As state officials close in on a public contractor allegedly the perpetrator of several illegal acts regarding retirement funds for state and local employees, the spotlight should shift to the fragmented structure of the retirement system in Louisiana that creates the potential for this kind of abuse and needlessly reduces investment returns.
Randy Zinna has served in an executive director capacity, by contract, for three of Louisiana’s 33 retirement systems for state and local government employees. The state’s inspector general has forwarded a report indicating that legal action should be undertaken against him for some of his dealings with the systems’ funds. He first came under suspicion when the Municipal Police Employees Retirement System, sensitized by a number of bad investments its board authorized (documented here), began scrutinizing his cash flow activities over many years.
But the ability for this presumed abuse of public trust and funds was multiplied because of the large number of retirement funds, each with their own governing board, in the state. There are 16 for state and, collectively, parish employees while another 17 are run by individual municipalities or parishes. Together, they make Louisiana ranked 15th of all the states plus the District of Columbia in number of systems, but most states ranked higher have higher populations. Only Arkansas, Colorado, and West Virginia have smaller populations with more systems, and several states around Louisiana’s population have many fewer, such as Alabama (11), Arizona (7), Iowa (9), Mississippi (4), Nebraska (13), Oklahoma (12), and Oregon (4). Some very highly populated states such as New York and Ohio have few, while Maine and Hawai’i have just a single system covering everybody.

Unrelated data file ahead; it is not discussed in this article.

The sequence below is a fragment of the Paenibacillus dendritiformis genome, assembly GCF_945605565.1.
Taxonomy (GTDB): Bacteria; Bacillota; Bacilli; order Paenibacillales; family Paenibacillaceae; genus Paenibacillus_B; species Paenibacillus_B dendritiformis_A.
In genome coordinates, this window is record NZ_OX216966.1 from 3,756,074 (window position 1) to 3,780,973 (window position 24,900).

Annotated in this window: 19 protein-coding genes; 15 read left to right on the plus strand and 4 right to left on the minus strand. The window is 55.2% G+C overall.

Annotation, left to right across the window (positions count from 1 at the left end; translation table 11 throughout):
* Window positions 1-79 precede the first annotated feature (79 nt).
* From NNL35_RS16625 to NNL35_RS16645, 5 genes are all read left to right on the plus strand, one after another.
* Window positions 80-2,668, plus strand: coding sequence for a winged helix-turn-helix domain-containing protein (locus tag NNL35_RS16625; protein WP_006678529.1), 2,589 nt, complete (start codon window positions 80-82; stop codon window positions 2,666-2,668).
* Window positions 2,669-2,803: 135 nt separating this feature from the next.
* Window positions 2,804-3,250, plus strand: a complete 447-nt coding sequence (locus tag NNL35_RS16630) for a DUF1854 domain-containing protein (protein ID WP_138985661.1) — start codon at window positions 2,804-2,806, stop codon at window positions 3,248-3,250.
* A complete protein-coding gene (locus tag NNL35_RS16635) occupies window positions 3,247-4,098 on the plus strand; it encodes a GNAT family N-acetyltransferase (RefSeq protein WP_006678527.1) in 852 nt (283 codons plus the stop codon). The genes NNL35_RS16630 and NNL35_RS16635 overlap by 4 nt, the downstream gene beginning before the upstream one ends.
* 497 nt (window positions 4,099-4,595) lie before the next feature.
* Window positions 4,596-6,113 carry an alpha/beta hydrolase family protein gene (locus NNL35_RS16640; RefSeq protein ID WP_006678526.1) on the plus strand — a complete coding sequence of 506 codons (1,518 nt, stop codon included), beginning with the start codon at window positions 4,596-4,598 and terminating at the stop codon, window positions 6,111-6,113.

By having so many systems, each with their own separate board of appointees by state or local elected officials (and typically a representative of the retirees and of current employees covered elected by the members), that creates a lot of inexpert individuals entrusted with governing who thereby lean heavily on those that in most instances serve as executive directors on a contractual, part-time basis. Consolidation of these into a few or even only one system would increase the breadth of experience of board members that should improve their governance decisions, and necessitate the hiring of full-time, professional directors (such as Louisiana’s largest systems have now) who would not have private sector conflicts with their duties.
Besides strengthening the integrity of the systems, combination of systems also would reduce the investment risk each of the smaller system now face. With smaller amounts of money invested through each, the impact of a single bad investment magnifies. Pooling funds would increase diversification which over time would reduce poor performances, an especially trenchant consideration given their tremendous collective unfunded accrued liability in the $14 billion range that must be completely eliminated within the next two decades. Also, duplicative expenses could be eliminated, bringing scales of efficiency to the systems’ management and saving retiree and/or taxpayer dollars.
Posted by Jeff Sadow at 08:25